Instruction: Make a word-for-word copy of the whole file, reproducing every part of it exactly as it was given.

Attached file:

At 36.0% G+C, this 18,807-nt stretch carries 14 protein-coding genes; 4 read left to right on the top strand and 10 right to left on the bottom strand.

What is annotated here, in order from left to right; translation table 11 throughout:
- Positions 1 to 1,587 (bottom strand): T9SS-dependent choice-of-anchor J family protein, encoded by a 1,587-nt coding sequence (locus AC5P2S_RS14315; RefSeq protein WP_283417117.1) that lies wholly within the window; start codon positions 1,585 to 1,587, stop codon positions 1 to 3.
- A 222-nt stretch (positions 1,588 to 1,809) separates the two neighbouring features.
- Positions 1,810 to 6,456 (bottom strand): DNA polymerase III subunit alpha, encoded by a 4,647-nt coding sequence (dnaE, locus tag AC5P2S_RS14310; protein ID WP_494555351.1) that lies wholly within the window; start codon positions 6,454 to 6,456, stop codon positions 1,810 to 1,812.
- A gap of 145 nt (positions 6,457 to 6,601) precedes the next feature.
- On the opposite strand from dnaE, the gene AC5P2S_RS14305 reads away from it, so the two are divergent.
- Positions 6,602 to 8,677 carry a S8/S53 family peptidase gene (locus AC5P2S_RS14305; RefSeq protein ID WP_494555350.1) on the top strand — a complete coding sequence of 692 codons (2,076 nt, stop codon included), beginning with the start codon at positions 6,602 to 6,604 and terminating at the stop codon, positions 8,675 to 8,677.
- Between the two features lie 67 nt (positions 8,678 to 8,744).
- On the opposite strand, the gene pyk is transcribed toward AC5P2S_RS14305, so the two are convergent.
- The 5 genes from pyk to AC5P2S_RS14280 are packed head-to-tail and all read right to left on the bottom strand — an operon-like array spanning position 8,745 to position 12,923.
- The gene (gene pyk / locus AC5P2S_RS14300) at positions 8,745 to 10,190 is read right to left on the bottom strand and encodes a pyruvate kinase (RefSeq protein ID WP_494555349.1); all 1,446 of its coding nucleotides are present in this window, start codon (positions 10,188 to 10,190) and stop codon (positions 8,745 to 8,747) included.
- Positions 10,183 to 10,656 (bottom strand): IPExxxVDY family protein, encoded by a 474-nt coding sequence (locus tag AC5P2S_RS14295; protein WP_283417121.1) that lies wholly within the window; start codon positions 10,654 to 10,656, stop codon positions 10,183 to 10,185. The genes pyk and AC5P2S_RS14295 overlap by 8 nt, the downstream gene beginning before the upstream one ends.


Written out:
At 36.0% G+C, this 18,807-nt stretch carries 14 protein-coding genes; 4 read left to right on the top strand and 10 right to left on the bottom strand.

What is annotated here, in order from left to right; translation table 11 throughout:
- Positions 1 to 1,587 (bottom strand): T9SS-dependent choice-of-anchor J family protein, encoded by a 1,587-nt coding sequence (locus AC5P2S_RS14315; RefSeq protein WP_283417117.1) that lies wholly within the window; start codon positions 1,585 to 1,587, stop codon positions 1 to 3.
- A 222-nt stretch (positions 1,588 to 1,809) separates the two neighbouring features.
- Positions 1,810 to 6,456 (bottom strand): DNA polymerase III subunit alpha, encoded by a 4,647-nt coding sequence (dnaE, locus tag AC5P2S_RS14310; protein ID WP_494555351.1) that lies wholly within the window; start codon positions 6,454 to 6,456, stop codon positions 1,810 to 1,812.
- A gap of 145 nt (positions 6,457 to 6,601) precedes the next feature.
- On the opposite strand from dnaE, the gene AC5P2S_RS14305 reads away from it, so the two are divergent.
- Positions 6,602 to 8,677 carry a S8/S53 family peptidase gene (locus AC5P2S_RS14305; RefSeq protein ID WP_494555350.1) on the top strand — a complete coding sequence of 692 codons (2,076 nt, stop codon included), beginning with the start codon at positions 6,602 to 6,604 and terminating at the stop codon, positions 8,675 to 8,677.
- Between the two features lie 67 nt (positions 8,678 to 8,744).
- On the opposite strand, the gene pyk is transcribed toward AC5P2S_RS14305, so the two are convergent.
- The 5 genes from pyk to AC5P2S_RS14280 are packed head-to-tail and all read right to left on the bottom strand — an operon-like array spanning position 8,745 to position 12,923.
- The gene (gene pyk / locus AC5P2S_RS14300) at positions 8,745 to 10,190 is read right to left on the bottom strand and encodes a pyruvate kinase (RefSeq protein ID WP_494555349.1); all 1,446 of its coding nucleotides are present in this window, start codon (positions 10,188 to 10,190) and stop codon (positions 8,745 to 8,747) included.
- Positions 10,183 to 10,656 (bottom strand): IPExxxVDY family protein, encoded by a 474-nt coding sequence (locus tag AC5P2S_RS14295; protein WP_283417121.1) that lies wholly within the window; start codon positions 10,654 to 10,656, stop codon positions 10,183 to 10,185. The genes pyk and AC5P2S_RS14295 overlap by 8 nt, the downstream gene beginning before the upstream one ends.